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Yes Bank slump, lowest in a decade, sparks selloff

Yes Bank is among lenders worst affected by the shadow banking crisis, which has seen small- and mid-sized lenders being hit the hardest.

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Mumbai: Yes Bank Ltd. slumped to the lowest level in a decade, leading a selloff in Indian lenders. IDFC Securities Ltd. says the blood-letting in the stock isn’t done yet.

The brokerage slashed the bank’s target price to Rs 35, implying a 15% drop from Monday’s close of Rs 41.4. The stock plunged 15% to the lowest price since February 2010, dragging all but two of the 10 members of the S&P BSE Bankex Index into the red. The bank’s 2023 dollar notes fell by the most in more than two weeks.

“We see more bad loans, higher haircuts due to slower resolutions and uncertainty around equity raising given the sharp correction in stock price,” Mahrukh Adajania, Mumbai-based analyst at IDFC Securities, wrote in a note on the weekend.

Yes Bank is one of the lenders worst affected by the nation’s shadow banking crisis, which has soured the sentiment for the entire financial sector. Small- and mid-sized lenders are being hit the hardest amid a steady drip of reports of financial irregularities and surging bad loans.

Earlier this month, the central bank curbed deposit withdrawals from the unlisted Punjab & Maharashtra Co-operative Bank Ltd. on alleged irregularities and failure of internal controls. Last week, the Reserve Bank of India imposed lending limits on Lakshmi Vilas Bank Ltd. citing a high level of bad loans and insufficient capital to absorb risk.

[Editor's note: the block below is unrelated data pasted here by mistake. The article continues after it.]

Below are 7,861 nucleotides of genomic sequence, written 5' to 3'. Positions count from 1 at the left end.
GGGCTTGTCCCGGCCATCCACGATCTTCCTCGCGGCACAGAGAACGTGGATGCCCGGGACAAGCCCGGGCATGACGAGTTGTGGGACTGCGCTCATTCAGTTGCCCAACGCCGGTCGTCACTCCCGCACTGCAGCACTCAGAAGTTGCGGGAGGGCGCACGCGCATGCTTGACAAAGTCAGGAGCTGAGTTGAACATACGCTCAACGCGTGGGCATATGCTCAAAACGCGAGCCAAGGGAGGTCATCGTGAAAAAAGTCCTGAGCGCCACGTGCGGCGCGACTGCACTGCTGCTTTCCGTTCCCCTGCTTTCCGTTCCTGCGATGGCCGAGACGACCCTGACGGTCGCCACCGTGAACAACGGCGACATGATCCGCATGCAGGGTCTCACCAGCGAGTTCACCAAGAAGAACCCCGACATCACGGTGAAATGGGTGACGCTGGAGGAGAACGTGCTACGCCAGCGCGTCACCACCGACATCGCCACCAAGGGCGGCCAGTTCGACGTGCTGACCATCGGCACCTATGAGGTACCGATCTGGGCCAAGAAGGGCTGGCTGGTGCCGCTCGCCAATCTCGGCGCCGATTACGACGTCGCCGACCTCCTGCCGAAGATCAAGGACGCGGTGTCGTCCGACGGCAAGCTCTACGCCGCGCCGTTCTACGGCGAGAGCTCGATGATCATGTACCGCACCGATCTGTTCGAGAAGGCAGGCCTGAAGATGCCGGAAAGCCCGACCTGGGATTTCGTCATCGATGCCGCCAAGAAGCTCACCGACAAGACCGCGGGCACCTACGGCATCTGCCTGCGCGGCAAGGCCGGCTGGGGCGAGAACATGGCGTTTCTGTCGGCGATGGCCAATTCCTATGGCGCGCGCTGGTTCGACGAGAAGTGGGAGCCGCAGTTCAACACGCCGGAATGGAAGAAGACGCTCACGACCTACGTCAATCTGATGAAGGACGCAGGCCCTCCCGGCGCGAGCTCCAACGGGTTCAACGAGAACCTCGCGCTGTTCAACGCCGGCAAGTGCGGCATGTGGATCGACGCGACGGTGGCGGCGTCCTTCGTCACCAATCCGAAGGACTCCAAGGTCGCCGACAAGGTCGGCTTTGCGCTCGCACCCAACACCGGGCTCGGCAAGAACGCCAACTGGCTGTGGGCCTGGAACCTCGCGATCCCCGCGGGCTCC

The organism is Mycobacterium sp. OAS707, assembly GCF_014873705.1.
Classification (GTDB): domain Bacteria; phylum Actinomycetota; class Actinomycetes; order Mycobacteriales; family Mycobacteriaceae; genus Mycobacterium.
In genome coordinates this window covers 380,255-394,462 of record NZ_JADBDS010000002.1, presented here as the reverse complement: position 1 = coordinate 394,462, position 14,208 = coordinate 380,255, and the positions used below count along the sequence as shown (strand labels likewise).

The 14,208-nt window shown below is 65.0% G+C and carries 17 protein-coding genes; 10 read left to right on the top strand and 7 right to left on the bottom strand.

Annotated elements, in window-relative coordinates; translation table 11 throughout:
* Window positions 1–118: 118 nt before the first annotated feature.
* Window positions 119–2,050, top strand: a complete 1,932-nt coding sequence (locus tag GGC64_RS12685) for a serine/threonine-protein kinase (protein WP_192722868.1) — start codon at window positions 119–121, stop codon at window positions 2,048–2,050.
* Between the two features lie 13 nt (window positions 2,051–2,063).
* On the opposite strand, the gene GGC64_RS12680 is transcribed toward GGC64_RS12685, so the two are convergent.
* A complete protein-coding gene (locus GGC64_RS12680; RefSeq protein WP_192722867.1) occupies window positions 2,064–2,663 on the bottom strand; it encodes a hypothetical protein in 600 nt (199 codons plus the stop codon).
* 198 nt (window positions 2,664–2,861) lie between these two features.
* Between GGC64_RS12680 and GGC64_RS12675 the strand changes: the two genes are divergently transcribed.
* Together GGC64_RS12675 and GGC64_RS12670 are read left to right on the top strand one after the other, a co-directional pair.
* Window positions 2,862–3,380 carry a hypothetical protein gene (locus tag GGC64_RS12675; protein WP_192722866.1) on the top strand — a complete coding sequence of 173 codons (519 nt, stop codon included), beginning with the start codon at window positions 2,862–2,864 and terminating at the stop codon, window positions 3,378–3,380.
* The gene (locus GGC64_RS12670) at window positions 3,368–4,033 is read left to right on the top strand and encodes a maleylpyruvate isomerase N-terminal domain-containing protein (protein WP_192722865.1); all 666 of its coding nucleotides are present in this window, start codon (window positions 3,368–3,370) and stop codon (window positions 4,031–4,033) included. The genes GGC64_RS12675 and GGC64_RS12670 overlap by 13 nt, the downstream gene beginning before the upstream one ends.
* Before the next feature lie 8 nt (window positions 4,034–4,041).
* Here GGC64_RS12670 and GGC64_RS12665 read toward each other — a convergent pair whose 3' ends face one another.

Yes Bank has seen its shares crash 77% this year on concerns about the lender’s thinning capital buffers and its sizable exposure to the cash-strapped shadow lenders. The approval by the RBI to raise capital, received Friday, failed to put the brakes on the swift descent.

The bank’s exposure to a “real estate conglomerate, which is in the news today, is totally secured and over the last six months there has been a reduction of about 30% in this exposure,” Managing Director Ravneet Gill said in a statement.

Still, a merger with a “large state-owned bank is the only way out” for Yes Bank, given the lender’s capital shortage, IDFC Securities’ Adajania said in the note.-Bloomberg


Also read: PMC scandal is a large warning sign to India’s banking system


 

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